There's a sticker for every feeling and thought you want to express. The words "Barya Lang Po Sa Umaga" on a jeepney's rear view mirror is an exasperated driver's way of telling you, for example, that the world can sure use a little less hassle this bright, sunshiny day. The bikini-clad babe that usually sits next to them scribbles is just a bonus. Of course, there are other important messages to artistically convey—anything from a political stand to pop-cultural commentaries, homages, and wisecracks to the personal stories that interest you and keep you sane. Us uncreative folks can take comfort in the works of these artistic Pinoys who have chosen to share their artwork on sticker sheets. Their masterpieces are waiting for you to slap ’em on your phone cases, laptops, skateboards, or even your forehead.
From classic street food to teleserye kontrabidas, Kwan’s stickers are like a love letter to Pinoy pop culture.
2) Fandom Feels
FF is like a buffet of all your nerdy interests. Get low-key geeky with stickers that feature pixel art, calligraphy, chibi characters, and lots of puns.
Where else to buy: The Craft Central (Greenbelt 5), Hello MNL (UST)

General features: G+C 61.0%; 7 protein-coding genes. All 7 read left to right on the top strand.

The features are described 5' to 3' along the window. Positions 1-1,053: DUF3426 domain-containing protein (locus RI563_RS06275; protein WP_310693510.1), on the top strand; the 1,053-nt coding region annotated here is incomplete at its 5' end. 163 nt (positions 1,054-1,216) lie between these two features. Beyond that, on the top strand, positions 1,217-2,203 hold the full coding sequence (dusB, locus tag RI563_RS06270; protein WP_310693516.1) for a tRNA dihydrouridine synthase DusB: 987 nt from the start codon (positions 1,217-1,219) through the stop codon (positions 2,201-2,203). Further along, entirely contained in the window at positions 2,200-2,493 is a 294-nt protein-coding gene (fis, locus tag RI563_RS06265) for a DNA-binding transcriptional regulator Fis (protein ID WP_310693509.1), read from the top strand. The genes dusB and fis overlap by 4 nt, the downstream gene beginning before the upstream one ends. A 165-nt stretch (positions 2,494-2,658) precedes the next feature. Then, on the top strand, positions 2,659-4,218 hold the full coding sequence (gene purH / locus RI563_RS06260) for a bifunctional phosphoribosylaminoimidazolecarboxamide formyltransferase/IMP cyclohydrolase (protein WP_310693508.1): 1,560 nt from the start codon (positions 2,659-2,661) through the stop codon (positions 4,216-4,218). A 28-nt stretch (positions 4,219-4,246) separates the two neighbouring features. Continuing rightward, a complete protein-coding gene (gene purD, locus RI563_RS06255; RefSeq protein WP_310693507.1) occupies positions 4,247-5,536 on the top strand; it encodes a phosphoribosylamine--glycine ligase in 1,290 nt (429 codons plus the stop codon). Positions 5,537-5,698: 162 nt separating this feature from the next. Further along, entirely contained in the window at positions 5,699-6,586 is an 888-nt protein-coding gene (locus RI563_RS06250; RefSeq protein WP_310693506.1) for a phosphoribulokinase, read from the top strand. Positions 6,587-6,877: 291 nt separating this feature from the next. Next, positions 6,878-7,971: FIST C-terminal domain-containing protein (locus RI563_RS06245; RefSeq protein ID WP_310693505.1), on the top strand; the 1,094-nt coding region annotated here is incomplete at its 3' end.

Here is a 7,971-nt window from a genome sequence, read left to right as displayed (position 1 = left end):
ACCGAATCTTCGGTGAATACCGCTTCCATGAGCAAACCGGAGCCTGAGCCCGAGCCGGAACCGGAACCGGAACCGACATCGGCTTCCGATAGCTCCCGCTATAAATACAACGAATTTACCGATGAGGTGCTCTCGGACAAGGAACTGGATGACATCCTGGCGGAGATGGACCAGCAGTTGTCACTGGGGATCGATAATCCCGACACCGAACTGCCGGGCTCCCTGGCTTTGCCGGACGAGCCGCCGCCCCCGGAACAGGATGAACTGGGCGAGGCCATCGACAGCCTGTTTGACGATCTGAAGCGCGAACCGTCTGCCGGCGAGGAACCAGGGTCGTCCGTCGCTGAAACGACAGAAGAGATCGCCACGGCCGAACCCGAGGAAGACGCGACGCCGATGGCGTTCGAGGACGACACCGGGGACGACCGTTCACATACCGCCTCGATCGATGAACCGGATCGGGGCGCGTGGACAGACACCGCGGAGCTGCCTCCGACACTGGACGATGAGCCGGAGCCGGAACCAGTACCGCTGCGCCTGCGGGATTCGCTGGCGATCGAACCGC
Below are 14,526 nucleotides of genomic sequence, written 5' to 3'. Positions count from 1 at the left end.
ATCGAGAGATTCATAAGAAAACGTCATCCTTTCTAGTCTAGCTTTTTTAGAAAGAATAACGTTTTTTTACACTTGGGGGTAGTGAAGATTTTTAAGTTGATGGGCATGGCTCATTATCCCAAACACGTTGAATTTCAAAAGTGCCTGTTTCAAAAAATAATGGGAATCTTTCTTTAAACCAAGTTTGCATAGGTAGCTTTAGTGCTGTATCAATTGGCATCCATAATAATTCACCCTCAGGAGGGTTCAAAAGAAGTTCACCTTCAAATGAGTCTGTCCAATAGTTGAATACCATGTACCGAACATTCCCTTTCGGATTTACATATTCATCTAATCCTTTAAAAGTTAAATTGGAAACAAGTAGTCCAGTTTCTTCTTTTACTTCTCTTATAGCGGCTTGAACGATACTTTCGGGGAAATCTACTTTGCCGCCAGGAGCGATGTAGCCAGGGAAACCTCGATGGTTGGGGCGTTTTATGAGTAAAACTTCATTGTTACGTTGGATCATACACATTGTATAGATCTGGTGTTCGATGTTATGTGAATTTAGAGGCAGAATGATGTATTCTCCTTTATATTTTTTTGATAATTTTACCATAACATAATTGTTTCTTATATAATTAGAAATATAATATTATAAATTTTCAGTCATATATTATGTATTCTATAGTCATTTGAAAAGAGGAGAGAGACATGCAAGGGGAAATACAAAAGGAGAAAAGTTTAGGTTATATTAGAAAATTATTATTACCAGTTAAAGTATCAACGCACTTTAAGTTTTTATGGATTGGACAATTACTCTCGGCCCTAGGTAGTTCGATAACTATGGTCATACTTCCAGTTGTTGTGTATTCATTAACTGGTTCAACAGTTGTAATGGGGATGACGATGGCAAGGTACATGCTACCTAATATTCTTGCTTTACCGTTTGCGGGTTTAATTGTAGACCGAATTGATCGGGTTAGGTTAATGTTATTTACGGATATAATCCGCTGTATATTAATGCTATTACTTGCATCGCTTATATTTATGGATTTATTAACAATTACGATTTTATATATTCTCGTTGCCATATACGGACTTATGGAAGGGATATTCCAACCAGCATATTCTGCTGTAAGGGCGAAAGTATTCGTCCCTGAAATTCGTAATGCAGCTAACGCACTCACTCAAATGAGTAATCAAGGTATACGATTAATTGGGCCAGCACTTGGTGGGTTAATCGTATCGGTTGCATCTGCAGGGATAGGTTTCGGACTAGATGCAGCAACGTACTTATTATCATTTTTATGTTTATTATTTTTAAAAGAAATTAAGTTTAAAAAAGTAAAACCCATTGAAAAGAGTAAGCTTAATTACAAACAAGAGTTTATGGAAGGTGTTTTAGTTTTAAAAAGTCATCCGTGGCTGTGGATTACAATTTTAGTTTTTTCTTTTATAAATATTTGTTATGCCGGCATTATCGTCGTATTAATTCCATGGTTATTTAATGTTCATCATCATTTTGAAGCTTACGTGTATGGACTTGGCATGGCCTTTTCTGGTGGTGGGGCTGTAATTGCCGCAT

This company does fine wordplay on popular brands (See: Alak Pa featuring the Alaska boy) and waxes poetic about the human condition (See: Team Sleep sticker).
Where else to buy: The Craft Central (Greenbelt 5), Satchmi (SM Megamall), The Wander Space (Maginhawa), Epic Café (Kapitolyo)
4) Jappy Lemon
Intricate detail is put into every graffiti art design. It looks lit AF on your board and you’d wish you could have it as a tatt.
Where else to buy: @kendocreative (Cubao)
The online short comics have a huge following due to its irreverent humor. (Who doesn’t know that Jon Snow comic?) The lulz is translated to sticker form with ’roided up childhood characters like Pokémon and SpongeBob Squarepants.
Raco’s wild mix of neon colors will make you feel like you’ve gone on an acid trip. You might also find yourself oddly attracted to zombified versions of manic pixie dream girls. (More like “zom-bae,” amirite?)
It’s quite amusing to see a chibi sentai suit-wearing dude, who looks like he could be a Sanrio character, smiling up at you while the text features very adult themes like anarchy and getting high.
Couch’s stickers have the sort of grungey design that you would find in a '90s zine or an indie vinyl cover. They give shout-outs to both local (Jolina) and stateside (Daria) culture.
If you’re feeling nostalgic for the old-school Pinoy komiks from the '70s and 8'0s then you’ll definitely dig these stickers. The characters and panels are based on Pancho Karambola’s comics GEKORR (reptilian creature) and Reynante (a suave, mustachioed college student).